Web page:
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Perhaps we should challenge our deacons to encourage us to be good stewards not only of our time, talents, and treasure, but of our technology as well.

Our Reformed understanding of stewardship begins with the notion that everything we have—time, talent, or treasure—is a gift from God’s hands. And we, in gratitude for these good gifts, seek to use them effectively and efficiently in service of the kingdom of God.

While we may acknowledge technology as one of the gifts God has given us for our work in the world, we do not always consider what it means to develop an attitude of stewardship in our use of these gifts. When we do, we tend only to think in terms of the limits we place on our use of technology—for example, the number of hours we should spend using television. Yet just as we would not subject our stewardship of time, talent, or treasure to such a truncated understanding, neither should we do so to our use of technology.

A Reformed understanding of the stewardship of technology begins from the same foundation as our broader view of stewardship—technology is a God-given gift mediated through the good gift of human culture and innovation. Stewardly use of these gifts does indeed recognize the effects of sin on our use of technology and the need for limits—the corruption of sin opposed to the kingdom of God cuts through every aspect of creation, including technology. As such, a healthy view of technology will adopt neither wholesale acceptance nor outright rejection.

A positive vision of stewardship ought to celebrate the ways that technology can be used in the service of God’s kingdom—in our individual, congregational, and communal lives.

Social media and the ubiquity of cell phones have dramatically changed the landscape of how we communicate with one another, and our churches are wise to adapt to this. Youth leaders can communicate effortlessly and instantaneously with large groups of students and parents. Our use of natural resources can be dramatically reduced by the simple act of digitizing the endless paper trail of council minutes and agendas. Not only do I now carry a Bible with me everywhere in app form, but I can also check my schedule in a moment, decreasing the likelihood that the suggestion “Let’s find a time to grab coffee” becomes only a half-hearted attempt at maintaining a relationship. We do not have to look far to find ways that God can call us to use technology in service of the kingdom.

Of course, our use of technology must be done with discernment. After a period of self-evaluation, I determined that my own use of Facebook was not aiding my discipleship journey. In fact, it was forming and shaping me as a whole in ways that run counter to my identity as a child of God—and so I deleted my account. This is not, however, a decision that everyone needs to or even should make. Like the way that we use our time, our money, and our abilities, our use of technology should be subject to God-given wisdom. We are right to ask tough questions about the values of the companies from whom we purchase our technology and to prayerfully consider how our use of technology points us and others toward or away from God.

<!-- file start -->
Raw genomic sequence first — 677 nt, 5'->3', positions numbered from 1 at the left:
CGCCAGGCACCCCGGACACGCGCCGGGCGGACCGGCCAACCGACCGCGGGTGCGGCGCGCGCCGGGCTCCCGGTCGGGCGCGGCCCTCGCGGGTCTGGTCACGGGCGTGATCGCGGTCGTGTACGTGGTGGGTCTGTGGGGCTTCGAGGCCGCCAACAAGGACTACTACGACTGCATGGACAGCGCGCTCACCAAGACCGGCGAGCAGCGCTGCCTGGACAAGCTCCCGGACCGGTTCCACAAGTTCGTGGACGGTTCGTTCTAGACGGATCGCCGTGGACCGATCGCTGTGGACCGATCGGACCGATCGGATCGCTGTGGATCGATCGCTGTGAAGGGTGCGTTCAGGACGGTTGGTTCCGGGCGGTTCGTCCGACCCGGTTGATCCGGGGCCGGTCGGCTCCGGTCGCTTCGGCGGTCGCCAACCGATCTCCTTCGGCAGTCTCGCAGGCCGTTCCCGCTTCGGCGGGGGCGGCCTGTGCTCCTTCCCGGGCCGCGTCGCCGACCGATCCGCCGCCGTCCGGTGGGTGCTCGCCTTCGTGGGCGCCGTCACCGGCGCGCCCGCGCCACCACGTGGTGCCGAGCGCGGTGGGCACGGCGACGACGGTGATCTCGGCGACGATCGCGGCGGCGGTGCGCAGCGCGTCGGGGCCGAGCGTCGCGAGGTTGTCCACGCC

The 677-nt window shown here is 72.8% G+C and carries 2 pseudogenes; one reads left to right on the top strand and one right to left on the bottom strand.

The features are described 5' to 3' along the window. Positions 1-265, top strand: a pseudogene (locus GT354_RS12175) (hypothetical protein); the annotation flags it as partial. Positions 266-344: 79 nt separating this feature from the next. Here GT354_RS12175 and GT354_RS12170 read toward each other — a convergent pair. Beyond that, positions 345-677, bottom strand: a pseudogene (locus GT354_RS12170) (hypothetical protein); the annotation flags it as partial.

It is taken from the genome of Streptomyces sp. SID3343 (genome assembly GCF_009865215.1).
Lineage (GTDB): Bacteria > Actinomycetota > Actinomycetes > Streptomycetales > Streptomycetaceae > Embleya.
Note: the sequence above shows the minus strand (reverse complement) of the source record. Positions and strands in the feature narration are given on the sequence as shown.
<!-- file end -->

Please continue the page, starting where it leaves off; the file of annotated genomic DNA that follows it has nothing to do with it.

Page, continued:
The contemporary testimony Our World Belongs to God has this to say about our stewardship of technology: “Grateful for advances in science and technology, we participate in their development, fostering care for creation and respect for the gift of life” (par. 50). These guiding principles form the backbone of a stewardship of technology.

So perhaps we should challenge our deacons to encourage us to be good stewards not only of our time, talents, and treasure, but of our technology as well.

Web Qs

  1. What does Plockmeyer mean by “technology”? He mentions television and cell phones. What other things would you fit into that category? Make a list, then discuss the place technology really plays in our lives.
  2. What are bad uses of technology? What are good uses of technology? Where are our uses of technology questionable if not outright controversial?
  3. What does Plockmeyer mean by “stewardship of technology”? How can you be a good steward of your use of technology? For example, how much time should you spend watching television? And what should you be watching? Should you be using a computer or a cell phone? How? Should you be using your feet, a bike, or public transit more and your automobile less? Should you own a freezer?
  4. How should we advocate for the appropriate use of technology in our church? In our community? In society as a whole? What could we as Christ-believers specifically offer to that wider conversation?
  5. Should we do what Plockmeyer suggests and challenge our deacons to lead us in being good stewards of technology? Why or why not? List some specific ways deacons might be able to help us in this area of stewardship.


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